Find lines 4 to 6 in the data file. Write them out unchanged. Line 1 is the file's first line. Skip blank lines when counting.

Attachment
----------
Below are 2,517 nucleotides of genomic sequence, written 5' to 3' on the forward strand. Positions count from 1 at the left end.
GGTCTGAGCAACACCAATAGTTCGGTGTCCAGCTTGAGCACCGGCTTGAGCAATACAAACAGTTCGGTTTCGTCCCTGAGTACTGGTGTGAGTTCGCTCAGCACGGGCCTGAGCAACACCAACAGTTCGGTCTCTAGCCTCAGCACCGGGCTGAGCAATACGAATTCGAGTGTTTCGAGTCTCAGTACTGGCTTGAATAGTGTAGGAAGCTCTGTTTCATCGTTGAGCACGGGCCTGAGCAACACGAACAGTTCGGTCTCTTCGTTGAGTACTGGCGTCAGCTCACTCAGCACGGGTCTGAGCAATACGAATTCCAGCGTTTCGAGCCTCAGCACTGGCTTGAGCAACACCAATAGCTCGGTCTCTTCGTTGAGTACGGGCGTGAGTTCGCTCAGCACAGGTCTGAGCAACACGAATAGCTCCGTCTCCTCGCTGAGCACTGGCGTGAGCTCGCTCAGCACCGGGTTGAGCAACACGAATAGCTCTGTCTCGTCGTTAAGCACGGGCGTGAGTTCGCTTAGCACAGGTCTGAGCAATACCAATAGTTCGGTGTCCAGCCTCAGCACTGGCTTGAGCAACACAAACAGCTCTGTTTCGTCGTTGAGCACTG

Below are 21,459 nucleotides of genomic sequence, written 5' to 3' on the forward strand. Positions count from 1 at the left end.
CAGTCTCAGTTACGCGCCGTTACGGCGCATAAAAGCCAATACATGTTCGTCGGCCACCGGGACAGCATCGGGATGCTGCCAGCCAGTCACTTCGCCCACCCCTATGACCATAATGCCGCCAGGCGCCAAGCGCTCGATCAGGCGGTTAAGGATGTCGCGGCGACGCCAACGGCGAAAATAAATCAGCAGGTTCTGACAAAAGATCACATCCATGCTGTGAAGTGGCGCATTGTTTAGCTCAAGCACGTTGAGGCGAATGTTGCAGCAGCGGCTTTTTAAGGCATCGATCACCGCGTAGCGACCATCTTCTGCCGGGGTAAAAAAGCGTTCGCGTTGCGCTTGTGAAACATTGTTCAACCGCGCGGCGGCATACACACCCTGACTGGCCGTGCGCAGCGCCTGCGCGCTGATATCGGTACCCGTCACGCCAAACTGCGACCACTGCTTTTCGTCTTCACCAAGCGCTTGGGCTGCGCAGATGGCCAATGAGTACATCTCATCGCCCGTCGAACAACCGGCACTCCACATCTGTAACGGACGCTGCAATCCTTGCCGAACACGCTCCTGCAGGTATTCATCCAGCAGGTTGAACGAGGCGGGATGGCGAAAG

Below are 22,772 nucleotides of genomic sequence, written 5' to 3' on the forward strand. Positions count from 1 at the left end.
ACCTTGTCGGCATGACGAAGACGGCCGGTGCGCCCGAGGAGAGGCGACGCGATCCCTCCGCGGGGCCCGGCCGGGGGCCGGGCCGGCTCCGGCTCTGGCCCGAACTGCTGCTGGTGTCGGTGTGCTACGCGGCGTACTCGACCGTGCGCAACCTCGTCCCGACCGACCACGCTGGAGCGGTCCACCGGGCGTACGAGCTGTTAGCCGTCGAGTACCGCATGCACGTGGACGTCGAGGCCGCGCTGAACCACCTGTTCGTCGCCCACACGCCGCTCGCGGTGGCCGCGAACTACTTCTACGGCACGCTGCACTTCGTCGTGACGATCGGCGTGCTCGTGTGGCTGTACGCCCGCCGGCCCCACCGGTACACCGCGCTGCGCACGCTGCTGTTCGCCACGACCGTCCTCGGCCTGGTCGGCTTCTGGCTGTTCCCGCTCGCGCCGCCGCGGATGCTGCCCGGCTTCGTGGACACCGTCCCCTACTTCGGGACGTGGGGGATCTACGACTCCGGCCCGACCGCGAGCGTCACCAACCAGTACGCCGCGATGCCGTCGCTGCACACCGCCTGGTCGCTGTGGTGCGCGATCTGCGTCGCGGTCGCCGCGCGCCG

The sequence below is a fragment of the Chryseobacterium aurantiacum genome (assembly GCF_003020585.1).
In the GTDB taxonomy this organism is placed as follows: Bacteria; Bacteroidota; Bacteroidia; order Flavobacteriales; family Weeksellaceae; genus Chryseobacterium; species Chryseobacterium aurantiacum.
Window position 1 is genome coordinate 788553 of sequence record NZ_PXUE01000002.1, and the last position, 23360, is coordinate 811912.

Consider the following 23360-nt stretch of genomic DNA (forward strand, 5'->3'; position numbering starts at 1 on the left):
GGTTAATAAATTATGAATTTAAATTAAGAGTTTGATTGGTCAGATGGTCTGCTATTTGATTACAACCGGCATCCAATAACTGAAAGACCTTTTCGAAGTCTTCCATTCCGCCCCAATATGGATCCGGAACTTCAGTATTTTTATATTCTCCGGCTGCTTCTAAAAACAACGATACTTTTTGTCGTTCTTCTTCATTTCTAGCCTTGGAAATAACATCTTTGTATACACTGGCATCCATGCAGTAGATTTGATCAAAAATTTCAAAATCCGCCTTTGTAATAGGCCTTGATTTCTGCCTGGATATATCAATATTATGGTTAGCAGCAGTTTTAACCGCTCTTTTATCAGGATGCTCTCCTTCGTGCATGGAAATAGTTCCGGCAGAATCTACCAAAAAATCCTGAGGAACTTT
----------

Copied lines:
CAGTCTCAGTTACGCGCCGTTACGGCGCATAAAAGCCAATACATGTTCGTCGGCCACCGGGACAGCATCGGGATGCTGCCAGCCAGTCACTTCGCCCACCCCTATGACCATAATGCCGCCAGGCGCCAAGCGCTCGATCAGGCGGTTAAGGATGTCGCGGCGACGCCAACGGCGAAAATAAATCAGCAGGTTCTGACAAAAGATCACATCCATGCTGTGAAGTGGCGCATTGTTTAGCTCAAGCACGTTGAGGCGAATGTTGCAGCAGCGGCTTTTTAAGGCATCGATCACCGCGTAGCGACCATCTTCTGCCGGGGTAAAAAAGCGTTCGCGTTGCGCTTGTGAAACATTGTTCAACCGCGCGGCGGCATACACACCCTGACTGGCCGTGCGCAGCGCCTGCGCGCTGATATCGGTACCCGTCACGCCAAACTGCGACCACTGCTTTTCGTCTTCACCAAGCGCTTGGGCTGCGCAGATGGCCAATGAGTACATCTCATCGCCCGTCGAACAACCGGCACTCCACATCTGTAACGGACGCTGCAATCCTTGCCGAACACGCTCCTGCAGGTATTCATCCAGCAGGTTGAACGAGGCGGGATGGCGAAAG

Below are 22,772 nucleotides of genomic sequence, written 5' to 3' on the forward strand. Positions count from 1 at the left end.
ACCTTGTCGGCATGACGAAGACGGCCGGTGCGCCCGAGGAGAGGCGACGCGATCCCTCCGCGGGGCCCGGCCGGGGGCCGGGCCGGCTCCGGCTCTGGCCCGAACTGCTGCTGGTGTCGGTGTGCTACGCGGCGTACTCGACCGTGCGCAACCTCGTCCCGACCGACCACGCTGGAGCGGTCCACCGGGCGTACGAGCTGTTAGCCGTCGAGTACCGCATGCACGTGGACGTCGAGGCCGCGCTGAACCACCTGTTCGTCGCCCACACGCCGCTCGCGGTGGCCGCGAACTACTTCTACGGCACGCTGCACTTCGTCGTGACGATCGGCGTGCTCGTGTGGCTGTACGCCCGCCGGCCCCACCGGTACACCGCGCTGCGCACGCTGCTGTTCGCCACGACCGTCCTCGGCCTGGTCGGCTTCTGGCTGTTCCCGCTCGCGCCGCCGCGGATGCTGCCCGGCTTCGTGGACACCGTCCCCTACTTCGGGACGTGGGGGATCTACGACTCCGGCCCGACCGCGAGCGTCACCAACCAGTACGCCGCGATGCCGTCGCTGCACACCGCCTGGTCGCTGTGGTGCGCGATCTGCGTCGCGGTCGCCGCGCGCCG